Statement of Commissioner Dan M. Berkovitz on Amendments to Certain Swap Execution Facility Requirements and Real-Time Reporting Requirements

January 30, 2020

I am voting in favor of today’s proposed rule that would amend certain Commission rules in parts 36, 37, and 43 relating to package transactions, block trades, and error transactions on swap execution facilities (“SEFs”) (“Proposal”).  Today’s amendments largely codify longstanding no-action letters for limited categories of swaps transactions regarding the required methods of execution.  Generally, I support the codification of no-action letters where, based on experience, doing so is consistent with our statutory mandate, protects customers, provides market participants with a greater level of certainty, and promotes market integrity. 

Package Transactions

This Proposal would amend part 37 to allow the swap components of certain package transactions—including those that are illiquid and bespoke and therefore not suitable for trading on-SEF—to be executed on-SEF but through flexible methods of execution.  In addition, the Proposal amends part 36 to exempt from the trade execution requirement a swap in a package transaction involving a bond sold in the primary market (“new issuance bond transaction”), which also is not conducive to trading on-SEF.

Beginning in 2014, the Commission issued a series of no-action letters specifying permissible methods of execution for certain package transactions, which have enabled market participants and the agency to apply the trading mandate to these transactions in a phased manner.  As the market infrastructure for the trading and clearing of swaps has improved, the trading mandate has been applied to the packages involving more liquid and standardized swap components.[1]  The remaining package transactions that would be covered by today’s Proposal represent a small percentage of swaps trading on the most active SEFs. 

I encourage the industry to continue to develop systems that allow for increased execution of package trade swap components on-SEF.  I also appreciate the Staff’s commitment, if this rule is finalized, to continue to evaluate the categories of package transactions subject to the rule and revise the rule as necessary in the future to reflect developments in trading methodologies.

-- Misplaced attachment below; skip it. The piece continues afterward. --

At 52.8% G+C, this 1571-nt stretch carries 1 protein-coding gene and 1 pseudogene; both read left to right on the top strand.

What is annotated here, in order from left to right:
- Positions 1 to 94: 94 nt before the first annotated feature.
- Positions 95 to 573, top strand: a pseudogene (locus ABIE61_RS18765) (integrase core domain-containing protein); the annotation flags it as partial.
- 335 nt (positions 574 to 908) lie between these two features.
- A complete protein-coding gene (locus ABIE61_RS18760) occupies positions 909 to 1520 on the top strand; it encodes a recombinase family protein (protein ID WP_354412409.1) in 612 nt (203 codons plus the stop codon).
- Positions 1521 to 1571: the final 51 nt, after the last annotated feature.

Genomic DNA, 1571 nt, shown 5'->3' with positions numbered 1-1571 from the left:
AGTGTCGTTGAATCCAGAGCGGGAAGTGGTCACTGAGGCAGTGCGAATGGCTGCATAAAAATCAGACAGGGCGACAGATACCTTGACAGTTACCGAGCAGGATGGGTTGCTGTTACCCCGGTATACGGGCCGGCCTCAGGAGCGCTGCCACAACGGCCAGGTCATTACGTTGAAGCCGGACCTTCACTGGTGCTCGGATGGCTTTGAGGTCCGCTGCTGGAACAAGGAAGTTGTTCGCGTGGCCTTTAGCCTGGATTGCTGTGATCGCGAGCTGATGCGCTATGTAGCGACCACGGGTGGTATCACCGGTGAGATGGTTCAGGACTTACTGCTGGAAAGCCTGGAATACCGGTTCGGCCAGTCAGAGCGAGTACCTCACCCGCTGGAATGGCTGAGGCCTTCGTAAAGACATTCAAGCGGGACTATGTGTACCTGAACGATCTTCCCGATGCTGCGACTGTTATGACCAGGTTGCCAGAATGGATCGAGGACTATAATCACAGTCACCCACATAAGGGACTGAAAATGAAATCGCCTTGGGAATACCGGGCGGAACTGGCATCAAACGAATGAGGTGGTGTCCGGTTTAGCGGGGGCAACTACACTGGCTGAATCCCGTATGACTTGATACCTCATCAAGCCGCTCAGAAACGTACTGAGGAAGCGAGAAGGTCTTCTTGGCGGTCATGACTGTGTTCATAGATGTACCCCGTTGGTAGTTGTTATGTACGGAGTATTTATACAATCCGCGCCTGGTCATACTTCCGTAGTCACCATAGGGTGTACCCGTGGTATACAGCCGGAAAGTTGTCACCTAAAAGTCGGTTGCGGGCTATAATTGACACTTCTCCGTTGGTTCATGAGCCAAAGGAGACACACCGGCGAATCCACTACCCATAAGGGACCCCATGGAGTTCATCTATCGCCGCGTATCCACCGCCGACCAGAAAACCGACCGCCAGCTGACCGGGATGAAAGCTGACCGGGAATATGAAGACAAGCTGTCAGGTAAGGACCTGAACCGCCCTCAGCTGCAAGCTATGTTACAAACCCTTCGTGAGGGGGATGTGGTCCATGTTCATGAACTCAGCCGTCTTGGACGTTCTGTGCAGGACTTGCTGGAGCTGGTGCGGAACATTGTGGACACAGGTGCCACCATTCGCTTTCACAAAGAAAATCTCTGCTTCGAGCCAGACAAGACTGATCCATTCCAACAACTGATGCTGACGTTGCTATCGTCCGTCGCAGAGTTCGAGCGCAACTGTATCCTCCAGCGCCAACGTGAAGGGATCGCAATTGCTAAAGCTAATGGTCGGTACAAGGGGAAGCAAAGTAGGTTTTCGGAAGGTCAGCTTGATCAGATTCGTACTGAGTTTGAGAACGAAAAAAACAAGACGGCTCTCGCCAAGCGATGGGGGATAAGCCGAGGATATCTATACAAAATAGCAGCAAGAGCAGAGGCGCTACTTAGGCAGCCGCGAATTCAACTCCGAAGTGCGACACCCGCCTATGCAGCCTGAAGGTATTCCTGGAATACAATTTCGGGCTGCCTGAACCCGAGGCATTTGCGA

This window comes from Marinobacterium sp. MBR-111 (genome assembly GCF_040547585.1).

Error Trades

The Proposal also would amend part 37 to enable SEFs to permit market participants to use flexible methods of execution to correct error trades, and would require a SEF to establish error trade policies that largely track the conditions set forth in prior no-action letters.  Notably, the Proposal would require market participants to provide prompt notice of an error trade to the SEF, enabling the SEF to fulfill its self-regulatory obligations.  It would not alter the requirement that SEFs must adopt rules declaring that trades rejected from clearing are deemed void ab initio.  The Proposal also includes the requirement under CFTC No-Action Letter No. 17-27 that after submitting one error trade, market participants will not be able to submit a second new trade with the original terms. These conditions facilitate a SEF’s direct supervision of its markets, protect against abuse, and promote fair competition.

Block Trades

The Proposal would revise the definition of “block trade” in Commission Regulation 43.2 to permit SEFs to offer non-Order Book methods of execution for market participants to execute swap block trades on-SEF.  Like package transactions, block trades encompassed within the Proposal are a small percentage of the number of swaps traded.  A significant benefit of this Proposal is that it would facilitate pre-trade credit checks by SEFs for block trades, in accordance with the SEF core principles.

It is my preliminary view that this Proposal would provide certainty to market participants and increase trading efficiencies, while not compromising the Congressional goal of moving standardized OTC derivative contracts to exchanges or electronic trading platforms.  I look forward to public comments on the anticipated effects of these amendments, and I thank the staff of the Division of Market Oversight for their work on this Proposal.


[1] For example, U.S. Dollar Spreadover package transactions account for nearly seventy percent of interest rate swaps trading in the inter-dealer swap market.  No-action letters for these package transactions have expired and market participants now actively trade the swap component of these packages through required methods of trading.  See Proposed Rule, Sect. II.A.1 and n.33.